|Youtube Video Clips|
Jack Casady with his two Guild Starfire bass guitars - click the images to view clips. In these live recordings, the snarly mids of the Guild Starfire are completely apparent.
||Four clips of Jack with his Guild Starfire basses. Top row, the first Guild Starfire. Left: live at the 1969 Woodstock festival with Jefferson Airplane; Right: Hot Tuna live on the NPR TV show, 1970. Bottom row, the second Guild Starfire. Left: Jefferson Airplane at the Altamont, December 1969; Right: Jefferson Airplane at "A Night at the Family Dog", February, 1970.
FlyGuitars Did you ever try other semi acoustic basses; the Gibson EB-2 or the Epiphone Rivoli?
Jack Casady Yeah I did, only to my ears they were a little more muddy. I thought the Guild was a little thinner sound so when I modified it, it was a big full sound. If you listen to the sound on that first Hot Tuna album (Hot Tuna) you'll hear pretty much the pure sound of the first version of the modifications we used. That was the idea, to get a nice big full sound and have it articulate but not have it be too muddy.
The Guild V bass
FlyGuitars So the Guild V bass, can we talk about that?
Jack Casady A gentleman named Glenn Quan did what's known as the Badass bridge. Here's another guy that basically started out working on guitars and just refitting them and stuff like that. People were trying different things, they were trying brass nuts at the top and they were trying brass pieces for saddles and what not. He got the idea of taking a nice big huge plate like a plate on a Fender Telecaster you know, that big plate down at the bottom, the way it's anchored. The Badass bridge which was a big heavy brass plate, he would notch out in to a flat top guitar or bass and then the idea was get a little more sustain. Right everybody wants sustain?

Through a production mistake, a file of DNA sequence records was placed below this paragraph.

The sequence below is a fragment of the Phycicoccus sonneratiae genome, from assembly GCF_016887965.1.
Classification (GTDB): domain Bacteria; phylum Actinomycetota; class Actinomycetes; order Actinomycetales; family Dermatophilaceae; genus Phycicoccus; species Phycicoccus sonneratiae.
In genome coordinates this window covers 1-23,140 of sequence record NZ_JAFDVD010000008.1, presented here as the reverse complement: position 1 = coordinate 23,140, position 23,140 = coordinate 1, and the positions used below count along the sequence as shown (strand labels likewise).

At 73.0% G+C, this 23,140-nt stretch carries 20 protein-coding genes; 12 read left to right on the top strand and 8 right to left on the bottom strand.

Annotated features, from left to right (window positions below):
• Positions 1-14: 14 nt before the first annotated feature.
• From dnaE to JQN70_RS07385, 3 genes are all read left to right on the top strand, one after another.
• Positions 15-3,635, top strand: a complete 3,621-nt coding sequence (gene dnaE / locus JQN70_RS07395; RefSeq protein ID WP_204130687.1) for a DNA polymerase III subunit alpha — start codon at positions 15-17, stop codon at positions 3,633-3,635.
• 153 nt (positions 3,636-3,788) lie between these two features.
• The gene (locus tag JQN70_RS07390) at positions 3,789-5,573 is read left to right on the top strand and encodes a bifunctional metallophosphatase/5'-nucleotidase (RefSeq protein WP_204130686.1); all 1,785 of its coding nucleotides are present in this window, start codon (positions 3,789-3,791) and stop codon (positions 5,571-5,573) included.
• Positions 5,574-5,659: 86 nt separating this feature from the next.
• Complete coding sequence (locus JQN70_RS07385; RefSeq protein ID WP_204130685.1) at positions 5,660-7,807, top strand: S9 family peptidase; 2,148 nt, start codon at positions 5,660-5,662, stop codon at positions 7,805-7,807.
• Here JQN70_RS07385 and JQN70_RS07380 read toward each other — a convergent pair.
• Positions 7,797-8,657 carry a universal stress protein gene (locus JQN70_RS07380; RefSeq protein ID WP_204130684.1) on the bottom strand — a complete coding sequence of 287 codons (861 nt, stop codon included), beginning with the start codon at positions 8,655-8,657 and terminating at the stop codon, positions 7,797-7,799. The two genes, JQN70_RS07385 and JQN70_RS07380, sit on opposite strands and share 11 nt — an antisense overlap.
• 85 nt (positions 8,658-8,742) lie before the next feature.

He was playing around with V guitars and he had down there a Guild bass solid body [a Guild Jetstar] and he took that neck off and he made what he thought would be the appropriate size for a V Bass. Then he got his paint and colours together to make it what would be in a typical Guild dark maroonish red. He put two Guild pickups on it and a Badass bridge and I played that for a while. Again it was a short scale neck.
FlyGuitars And how did that sound?
Jack Casady Nothing like the Guild, you know it was a solid body instrument a whole different sound. There was no custom electronics or anything, stock electronics. The only thing I did as I did in the other basses, I would increase the alnico magnets in the pickups.
FlyGuitars And that bass was being used around the mid to late 70's? That was when Hot Tuna were more rockier sounding?
Jack Casady Yes. It's a high impedance bass and it's more of a narrower sound, it's a little buzzy. It's not my favourite sound, I tend to go for a little broader sound but it had it's place and it was a lot of fun to play for a time. I think as you go through different pieces and a band develops that you're always ready to try a little something different. At that later period of Tuna where going a little more, from my point of view, to a more solid bass sound and a little less notes.